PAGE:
As simple as the game sounds, it can be quite tricky when actually playing it! Often, my sister and I would stare at the cards for ages. Once we finally found the item in common, we would feel so silly. Once you see the common item, it seems obvious.

The game is manufactured by Blue Orange Games, and they have a playable demo version on their website. (They also have an NHL version you can play on their website, too.) One Thursday, I put the demo version up on the Smart Board for my students to play for the first five or so minutes of class.

Originally, I thought I would ask for two volunteers who wanted to compete against each other. Each person would go up to the Smart Board and play a round. The person with the most points would win. I found that my students in the audience couldn't quite keep their mouths shut, though. As soon as they spotted the item in common, they wanted to shout it out.

If I was going to do this again as a quick class opener (or time filler), I would break the class into two teams and let the audience participate.

My students really enjoyed this quick class opener. Of course, they would have played all hour if I hadn't stopped them after five minutes so we could get busy learning some math!

I'm thinking there has to be a way to remake this into a math game. Any ideas?

My students really enjoyed this quick class opener. Of course, they would have played all hour if I hadn't stopped them after five minutes so we could get busy learning some math!

I'm thinking there has to be a way to remake this into a math game. Any ideas?

I've never played this game, but now I need to find it and play!

ReplyDeleteHow could you turn it into a math game? Since I teach middle school, I'm thinking that there could be answers an integer operations on each card. You have to find the problem and the answer that match.

For instance:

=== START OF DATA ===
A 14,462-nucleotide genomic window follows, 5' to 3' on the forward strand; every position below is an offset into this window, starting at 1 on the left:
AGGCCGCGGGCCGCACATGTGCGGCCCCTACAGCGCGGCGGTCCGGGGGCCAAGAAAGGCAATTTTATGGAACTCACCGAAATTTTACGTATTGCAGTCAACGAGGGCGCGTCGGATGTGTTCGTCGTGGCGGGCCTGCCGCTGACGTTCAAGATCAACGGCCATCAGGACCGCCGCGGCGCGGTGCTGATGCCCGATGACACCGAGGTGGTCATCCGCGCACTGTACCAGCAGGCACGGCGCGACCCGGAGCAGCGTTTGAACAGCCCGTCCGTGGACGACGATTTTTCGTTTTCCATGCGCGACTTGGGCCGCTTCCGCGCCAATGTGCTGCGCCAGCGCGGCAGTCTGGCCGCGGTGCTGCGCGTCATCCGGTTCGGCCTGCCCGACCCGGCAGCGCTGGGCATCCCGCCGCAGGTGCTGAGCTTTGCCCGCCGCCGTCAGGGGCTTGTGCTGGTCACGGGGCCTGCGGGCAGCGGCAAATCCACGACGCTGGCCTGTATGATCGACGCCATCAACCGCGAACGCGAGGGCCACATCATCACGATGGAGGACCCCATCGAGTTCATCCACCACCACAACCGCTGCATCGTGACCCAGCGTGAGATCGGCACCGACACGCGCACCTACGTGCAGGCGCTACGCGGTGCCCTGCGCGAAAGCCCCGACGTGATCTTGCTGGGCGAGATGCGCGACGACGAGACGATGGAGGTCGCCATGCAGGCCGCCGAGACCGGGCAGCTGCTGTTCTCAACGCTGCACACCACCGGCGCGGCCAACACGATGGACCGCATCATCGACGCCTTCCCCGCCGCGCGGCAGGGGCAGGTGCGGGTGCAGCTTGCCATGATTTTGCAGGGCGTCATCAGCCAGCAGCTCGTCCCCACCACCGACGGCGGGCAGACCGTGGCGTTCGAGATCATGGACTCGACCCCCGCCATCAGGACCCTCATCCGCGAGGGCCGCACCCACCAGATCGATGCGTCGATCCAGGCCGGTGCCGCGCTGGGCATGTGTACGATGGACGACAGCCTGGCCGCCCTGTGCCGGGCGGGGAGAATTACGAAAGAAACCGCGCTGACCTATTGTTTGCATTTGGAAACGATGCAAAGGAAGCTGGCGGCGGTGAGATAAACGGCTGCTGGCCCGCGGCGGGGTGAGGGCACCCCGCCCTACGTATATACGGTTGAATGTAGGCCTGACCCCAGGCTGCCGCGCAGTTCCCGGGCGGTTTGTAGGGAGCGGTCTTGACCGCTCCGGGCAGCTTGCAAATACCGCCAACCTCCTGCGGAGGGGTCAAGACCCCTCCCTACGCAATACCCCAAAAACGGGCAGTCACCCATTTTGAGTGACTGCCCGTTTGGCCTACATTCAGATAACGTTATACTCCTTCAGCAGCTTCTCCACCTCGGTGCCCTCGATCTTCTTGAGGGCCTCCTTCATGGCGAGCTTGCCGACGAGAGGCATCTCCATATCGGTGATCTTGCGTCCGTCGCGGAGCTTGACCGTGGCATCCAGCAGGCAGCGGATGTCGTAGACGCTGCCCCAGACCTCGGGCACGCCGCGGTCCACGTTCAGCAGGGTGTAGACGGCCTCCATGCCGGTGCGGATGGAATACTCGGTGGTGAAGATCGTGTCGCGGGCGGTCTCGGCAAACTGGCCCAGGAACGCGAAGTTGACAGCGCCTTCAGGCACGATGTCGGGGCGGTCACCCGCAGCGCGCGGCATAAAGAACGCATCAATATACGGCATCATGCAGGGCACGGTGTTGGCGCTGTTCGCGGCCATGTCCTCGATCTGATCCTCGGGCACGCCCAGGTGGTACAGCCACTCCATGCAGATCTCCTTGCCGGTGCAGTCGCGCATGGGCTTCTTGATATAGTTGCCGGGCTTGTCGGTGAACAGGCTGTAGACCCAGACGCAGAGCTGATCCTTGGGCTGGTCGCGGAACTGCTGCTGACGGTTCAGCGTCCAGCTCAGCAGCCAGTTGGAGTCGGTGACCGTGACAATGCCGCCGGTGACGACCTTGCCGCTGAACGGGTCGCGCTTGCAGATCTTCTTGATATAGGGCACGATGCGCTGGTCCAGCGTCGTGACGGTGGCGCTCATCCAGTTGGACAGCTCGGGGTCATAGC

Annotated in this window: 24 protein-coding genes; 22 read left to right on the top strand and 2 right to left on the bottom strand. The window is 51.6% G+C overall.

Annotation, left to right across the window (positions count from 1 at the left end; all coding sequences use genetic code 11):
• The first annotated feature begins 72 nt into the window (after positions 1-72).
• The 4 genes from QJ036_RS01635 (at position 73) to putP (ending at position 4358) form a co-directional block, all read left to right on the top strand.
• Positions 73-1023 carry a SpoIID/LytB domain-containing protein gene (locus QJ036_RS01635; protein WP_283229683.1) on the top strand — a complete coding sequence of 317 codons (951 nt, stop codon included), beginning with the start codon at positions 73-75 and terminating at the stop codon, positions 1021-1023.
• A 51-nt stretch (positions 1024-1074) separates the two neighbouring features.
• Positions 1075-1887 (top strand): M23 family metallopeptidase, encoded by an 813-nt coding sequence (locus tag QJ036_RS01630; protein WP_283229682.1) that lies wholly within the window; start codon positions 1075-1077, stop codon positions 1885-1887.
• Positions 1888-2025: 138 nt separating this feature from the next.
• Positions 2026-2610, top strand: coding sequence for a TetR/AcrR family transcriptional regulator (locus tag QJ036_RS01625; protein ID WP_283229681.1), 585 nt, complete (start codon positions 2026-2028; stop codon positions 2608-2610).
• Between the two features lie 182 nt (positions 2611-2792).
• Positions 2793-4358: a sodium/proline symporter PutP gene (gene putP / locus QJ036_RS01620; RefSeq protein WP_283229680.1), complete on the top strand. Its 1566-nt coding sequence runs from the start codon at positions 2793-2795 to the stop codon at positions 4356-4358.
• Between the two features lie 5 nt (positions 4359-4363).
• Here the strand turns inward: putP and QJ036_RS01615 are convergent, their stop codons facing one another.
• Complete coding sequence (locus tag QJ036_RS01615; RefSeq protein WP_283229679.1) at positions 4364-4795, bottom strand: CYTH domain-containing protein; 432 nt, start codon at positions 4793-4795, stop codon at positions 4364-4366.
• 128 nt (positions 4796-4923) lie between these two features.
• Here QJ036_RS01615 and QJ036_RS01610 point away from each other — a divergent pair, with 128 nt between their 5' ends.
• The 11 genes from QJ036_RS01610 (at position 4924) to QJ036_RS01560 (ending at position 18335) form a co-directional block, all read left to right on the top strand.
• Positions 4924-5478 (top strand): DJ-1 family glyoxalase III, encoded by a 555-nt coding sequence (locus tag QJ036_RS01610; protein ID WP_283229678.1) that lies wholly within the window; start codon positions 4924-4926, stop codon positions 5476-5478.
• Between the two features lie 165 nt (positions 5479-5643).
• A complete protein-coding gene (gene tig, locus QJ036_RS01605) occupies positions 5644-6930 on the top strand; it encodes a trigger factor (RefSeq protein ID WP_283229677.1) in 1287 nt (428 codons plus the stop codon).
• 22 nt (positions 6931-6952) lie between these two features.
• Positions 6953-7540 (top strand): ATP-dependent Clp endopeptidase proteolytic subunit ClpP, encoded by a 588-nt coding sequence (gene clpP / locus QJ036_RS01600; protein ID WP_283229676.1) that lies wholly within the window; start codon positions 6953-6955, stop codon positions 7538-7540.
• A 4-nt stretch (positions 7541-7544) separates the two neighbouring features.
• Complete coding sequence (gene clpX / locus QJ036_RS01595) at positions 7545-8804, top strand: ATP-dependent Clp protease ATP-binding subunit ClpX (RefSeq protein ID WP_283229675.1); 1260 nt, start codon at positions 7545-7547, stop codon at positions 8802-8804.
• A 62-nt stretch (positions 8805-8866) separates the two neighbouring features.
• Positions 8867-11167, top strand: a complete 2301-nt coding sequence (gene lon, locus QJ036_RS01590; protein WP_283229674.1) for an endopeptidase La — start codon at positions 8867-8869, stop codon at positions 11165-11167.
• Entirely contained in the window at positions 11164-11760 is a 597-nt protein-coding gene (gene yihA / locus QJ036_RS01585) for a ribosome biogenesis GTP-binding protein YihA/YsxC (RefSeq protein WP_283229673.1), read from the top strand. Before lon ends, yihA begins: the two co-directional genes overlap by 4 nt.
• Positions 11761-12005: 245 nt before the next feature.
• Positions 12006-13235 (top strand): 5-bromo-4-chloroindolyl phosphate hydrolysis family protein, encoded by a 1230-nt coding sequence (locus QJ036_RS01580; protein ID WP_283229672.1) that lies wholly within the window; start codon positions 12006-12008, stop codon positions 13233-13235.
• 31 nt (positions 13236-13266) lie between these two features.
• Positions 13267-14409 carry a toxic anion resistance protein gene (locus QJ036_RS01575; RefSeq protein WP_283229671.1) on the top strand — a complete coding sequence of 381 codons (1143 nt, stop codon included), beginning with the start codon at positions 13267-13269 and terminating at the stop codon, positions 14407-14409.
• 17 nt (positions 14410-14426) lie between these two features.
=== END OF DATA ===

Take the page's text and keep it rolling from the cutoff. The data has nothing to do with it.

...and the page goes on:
Card 1: 4 -7+5 -3 6-1 7 9-(-4)

Card 2: 7-4 5 -4+6 8 2-6 12

Would that work?

Ok, so the spacing went away:

DeleteCard 1: 4; -7+5; -3; 6-1; 7; 9-(-4)

Card 2: 7-4; 5; -4+6; 8; 2-6; 12

I like how you think!

DeleteI don't know about a "math game," but there are certainly math questions about the game to be explored! Like... If there are eight objects on each card, and every pair of cards has exactly one object in common, what is the greatest number of cards there could be in the deck?

ReplyDeleteIt's tricky, but thinking about it with fewer objects per card (like 3 or 4) might help.

Very good point!

DeleteTakes a bit more time, but... Three quadratic equations (vertex, factored and standard forms) and a graph on each card.

ReplyDeleteOooh - this could be interesting!

DeleteSimplifying expressions (including radicals), factoring quadratics, linear equations in standard and slope-intercept forms, solving equations... But I imagine these would all take a lot of time to create!

ReplyDeleteI'm thinking there has to be some way to automate the making of the cards from an excel spreadsheet. Something to ponder. All great ideas, though. Thanks!

DeleteSarah--I really enjoy your blog. You might want to look at Set and Swish too which are also pattern recognition games. Another game for your class might be Albert's Insomnia.

ReplyDeleteThanks, Ginger! I adore Set and Swish! I'm going to have to look into Albert's Insomnia, though.

DeleteJust saw this blog. Here is a Spot-It generator to create your own spot it game.

ReplyDeletehttp://aaronbarker.net/spot-it/spot-it.html

Cool! Thanks for sharing!

DeleteCheck out Greg Tang's game, Numtanga: http://gregtangmath.com/numtanga

ReplyDeleteSame idea but with multiple representations of numbers, money, etc